The families of flowering plants.
Habit and leaf form. Trees, shrubs, and lianas;with coloured juice, or non-laticiferous and without coloured juice; bearing essential oils, or without essential oils; resinous, or not resinous. Plantsautotrophic. Self supporting, or climbing; sometimes stem twiners, or scrambling (sometimes spiny); Sollya twining anticlockwise. Mesophytic, or xerophytic. Leaves evergreen; alternate (usually), or whorled (sometimes, almost, towards the branch tips); usually spiral; ‘herbaceous’ (commonly soft), or leathery; petiolate; non-sheathing; gland-dotted, or not gland-dotted; aromatic, or without marked odour; simple. Lamina entire; pinnately veined; cross-venulate. Leaves exstipulate. Lamina margins entire (usually, or undulate), or serrate. Leaves without a persistent basal meristem.
Leaf anatomy. Hydathodes absent (even from crenate blades). Stomata present; mainly confined to one surface, or on both surfaces; paracytic (usually), or cyclocytic (rarely). Hairs present; eglandular, or eglandular and glandular; multicellular. Unicellular hairs branched, or unbranched. Multicellular hairs uniseriate; unbranched (but sometimes T shaped).
Lamina dorsiventral, or isobilateral; with secretory cavities (located outside the phloem, inside the bundle sheath). Secretory cavities containing resin; schizogenous. The mesophyll containing calcium oxalate crystals. The mesophyll crystals commonly druses. Minor leaf veins without phloem transfer cells (Pittosporum).
Stem anatomy. Secretory cavities present. Cork cambium present; initially superficial. Nodes unilacunar (occasionally), or tri-lacunar (usually). Secondary thickening developing from a conventional cambial ring. Xylem with fibre tracheids, or without fibre tracheids; with libriform fibres, or without libriform fibres (the fibres septate, but the septa sometimes few); with vessels. Vessel end-walls oblique; simple. Wood parenchyma paratracheal (sparse, vasicentric).
Reproductive type, pollination. Plants hermaphrodite (usually), or polygamomonoecious (rarely).
Inflorescence, floral, fruit and seed morphology. Flowers solitary, or aggregated in ‘inflorescences’; in cymes, or in corymbs. The ultimate inflorescence unit cymose, or racemose. Inflorescences terminal, or axillary; corymbs or thyrses. Flowers bracteolate (with two bracteoles); small to medium-sized, or large (often showy); regular; not resupinate; 5 merous; cyclic; tetracyclic. Free hypanthium absent.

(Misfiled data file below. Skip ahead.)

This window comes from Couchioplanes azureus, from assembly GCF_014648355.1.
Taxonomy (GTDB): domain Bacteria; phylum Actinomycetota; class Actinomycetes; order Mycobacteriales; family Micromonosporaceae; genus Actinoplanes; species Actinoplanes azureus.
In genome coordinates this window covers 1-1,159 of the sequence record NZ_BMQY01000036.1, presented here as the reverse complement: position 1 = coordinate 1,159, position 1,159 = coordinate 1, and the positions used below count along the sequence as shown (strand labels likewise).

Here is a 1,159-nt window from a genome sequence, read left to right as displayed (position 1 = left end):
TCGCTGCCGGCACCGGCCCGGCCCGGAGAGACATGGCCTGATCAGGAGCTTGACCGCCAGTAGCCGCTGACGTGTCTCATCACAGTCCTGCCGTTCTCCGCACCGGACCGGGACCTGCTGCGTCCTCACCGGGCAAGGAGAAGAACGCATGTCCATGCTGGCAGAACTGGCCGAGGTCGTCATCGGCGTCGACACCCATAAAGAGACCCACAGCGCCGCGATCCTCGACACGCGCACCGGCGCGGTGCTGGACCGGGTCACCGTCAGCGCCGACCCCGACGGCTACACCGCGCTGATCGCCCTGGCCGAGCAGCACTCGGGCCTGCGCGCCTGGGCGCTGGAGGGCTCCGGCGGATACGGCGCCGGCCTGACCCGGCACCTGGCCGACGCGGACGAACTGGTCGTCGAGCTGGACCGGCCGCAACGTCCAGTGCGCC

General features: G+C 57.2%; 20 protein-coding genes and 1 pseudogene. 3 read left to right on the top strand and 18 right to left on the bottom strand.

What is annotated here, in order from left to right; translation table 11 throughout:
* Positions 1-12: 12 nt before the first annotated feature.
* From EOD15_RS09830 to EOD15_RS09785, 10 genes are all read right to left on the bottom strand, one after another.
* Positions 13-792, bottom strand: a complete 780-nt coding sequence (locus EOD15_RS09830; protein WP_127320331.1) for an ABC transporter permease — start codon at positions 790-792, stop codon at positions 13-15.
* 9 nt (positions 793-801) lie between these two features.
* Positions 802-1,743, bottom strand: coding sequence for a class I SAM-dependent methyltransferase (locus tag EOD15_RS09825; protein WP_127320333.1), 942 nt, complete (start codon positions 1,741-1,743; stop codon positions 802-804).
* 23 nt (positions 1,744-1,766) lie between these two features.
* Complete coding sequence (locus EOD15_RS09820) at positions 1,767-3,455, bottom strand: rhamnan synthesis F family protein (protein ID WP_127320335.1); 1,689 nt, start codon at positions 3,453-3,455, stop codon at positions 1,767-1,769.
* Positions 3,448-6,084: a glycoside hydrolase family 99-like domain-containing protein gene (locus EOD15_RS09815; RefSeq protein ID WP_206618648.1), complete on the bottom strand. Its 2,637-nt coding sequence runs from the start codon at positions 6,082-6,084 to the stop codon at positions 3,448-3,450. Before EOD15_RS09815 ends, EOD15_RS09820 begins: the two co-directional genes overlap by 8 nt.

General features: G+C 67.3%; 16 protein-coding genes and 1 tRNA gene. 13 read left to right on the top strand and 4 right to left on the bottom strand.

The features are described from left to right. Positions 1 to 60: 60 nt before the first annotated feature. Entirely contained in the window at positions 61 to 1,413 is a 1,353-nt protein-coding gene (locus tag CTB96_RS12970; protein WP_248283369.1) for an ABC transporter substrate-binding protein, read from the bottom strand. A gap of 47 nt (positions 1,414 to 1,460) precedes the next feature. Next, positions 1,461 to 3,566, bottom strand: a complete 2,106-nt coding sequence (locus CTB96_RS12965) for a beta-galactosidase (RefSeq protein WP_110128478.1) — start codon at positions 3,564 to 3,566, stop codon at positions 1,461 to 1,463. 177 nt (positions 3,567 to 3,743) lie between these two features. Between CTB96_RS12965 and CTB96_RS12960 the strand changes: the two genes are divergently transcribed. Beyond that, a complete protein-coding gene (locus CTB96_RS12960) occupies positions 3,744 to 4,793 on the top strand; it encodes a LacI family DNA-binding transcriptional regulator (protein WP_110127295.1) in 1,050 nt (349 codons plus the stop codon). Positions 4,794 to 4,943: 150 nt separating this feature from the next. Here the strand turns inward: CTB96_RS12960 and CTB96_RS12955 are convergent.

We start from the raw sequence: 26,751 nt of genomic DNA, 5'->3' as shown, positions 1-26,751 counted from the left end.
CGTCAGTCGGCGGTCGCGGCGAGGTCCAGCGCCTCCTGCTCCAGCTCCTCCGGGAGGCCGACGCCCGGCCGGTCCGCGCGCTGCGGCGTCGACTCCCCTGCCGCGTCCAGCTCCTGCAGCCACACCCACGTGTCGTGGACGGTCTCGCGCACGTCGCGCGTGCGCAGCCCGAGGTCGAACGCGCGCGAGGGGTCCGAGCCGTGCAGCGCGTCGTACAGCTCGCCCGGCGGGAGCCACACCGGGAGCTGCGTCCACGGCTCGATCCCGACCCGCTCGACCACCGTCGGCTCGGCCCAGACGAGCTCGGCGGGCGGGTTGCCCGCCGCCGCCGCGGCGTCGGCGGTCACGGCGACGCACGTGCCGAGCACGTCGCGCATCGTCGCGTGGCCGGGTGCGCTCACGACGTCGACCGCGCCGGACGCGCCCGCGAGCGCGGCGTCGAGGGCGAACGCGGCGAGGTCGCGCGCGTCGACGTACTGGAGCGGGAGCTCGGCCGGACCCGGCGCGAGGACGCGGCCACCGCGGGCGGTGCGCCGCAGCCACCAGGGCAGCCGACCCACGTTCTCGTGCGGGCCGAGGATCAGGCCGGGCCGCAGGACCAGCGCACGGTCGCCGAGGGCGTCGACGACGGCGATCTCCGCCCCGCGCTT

Perianthwith distinct calyx and corolla; 10; 2 whorled; isomerous. Calyx 5; 1 whorled; polysepalous, or gamosepalous (sometimes basally connate); regular; not persistent; imbricate; with the median member posterior. Corolla 5; 1 whorled; polypetalous, or gamopetalous (usually, with a more or less distinct tube); imbricate; regular. Petals sessile, or clawed (the claws more or less connivent).
Androecium5. Androecial members free of the perianth; sometimes weakly, basally coherent, or free of one another; 1 whorled. Androecium exclusively of fertile stamens. Stamens 5; isomerous with the perianth; oppositisepalous; laminar, or filantherous. Anthers dorsifixed, or dorsifixed to basifixed (being almost basifixed in Citriobatus);non-versatile; dehiscing via pores, or dehiscing via short slits, or dehiscing via longitudinal slits; introrse. Microsporogenesis simultaneous. The initial microspore tetrads tetrahedral, or isobilateral. Tapetum glandular. Pollen grains aperturate; 3(–4) aperturate; colporate (sometimes ruporate); 3-celled.
Gynoecium 2(–5) carpelled. Carpels reduced in number relative to the perianth to isomerous with the perianth. The pistil 1 celled, or 2(–5) celled. Gynoeciumsyncarpous; synstylovarious, or eu-syncarpous; superior. Ovary 1 locular (usually), or 2(–5) locular (rarely, completely or incompletely). Gynoecium when bilocular, transverse; stylate. Styles 1; attenuate from the ovary; apical. Stigmas wet type; non-papillate; Group IV type. Placentation usually parietal; rarely (i.e. when plurilocular), axile. Ovules in the single cavity when unilocular, 5–100 (? — to ‘many’); 4–30 per locule (?); horizontal, or ascending; arillate, or non-arillate; anatropous to campylotropous; unitegmic; tenuinucellate. Embryo-sac development Polygonum-type. Polar nuclei fusing prior to fertilization. Antipodal cells formed; 3; not proliferating; ephemeral. Endosperm formation nuclear.
Fruit fleshy, or non-fleshy; dehiscent, or indehiscent; a capsule, or a berry.Capsules loculicidal. Seeds endospermic. Endosperm oily. Seeds winged (rarely), or wingless. Embryo well differentiated (tiny). Cotyledons 2–5. Embryo achlorophyllous (2/2).
Physiology, biochemistry. Not cyanogenic. Polyacetylenes recorded (falcarinone). Alkaloids present (commonly), or absent. Iridoids not detected. Arthroquinones detected (Pittosporum); polyacetate derived. Proanthocyanidins absent. Flavonols present; kaempferol and quercetin. Ellagic acid absent (7 species, 2 genera). Sugars transported as sucrose, or as sugar alcohols + oligosaccharides + sucrose (in different species of Pittosporum).
Geography, cytology. Temperate to tropical. Old World tropics and Australasia. X = 12.
Taxonomy.Subclass Dicotyledonae; Tenuinucelli. Dahlgren’s Superorder Araliiflorae; Pittosporales. Cronquist’s Subclass Rosidae; Rosales. APG 3 core angiosperms; core eudicot; Superorder Asteranae; campanulid; Order Apiales.
Species 200. Genera 10; Bentleya, Billardiera, Bursaria, Cheiranthera,Citriobatus, Hymenosporum, (Marianthus), Pittosporum,Pronaya, Rhytidosporum, Sollya.
Economic uses, etc. Edible berries (‘appleberry’) from Billardiera longiflora.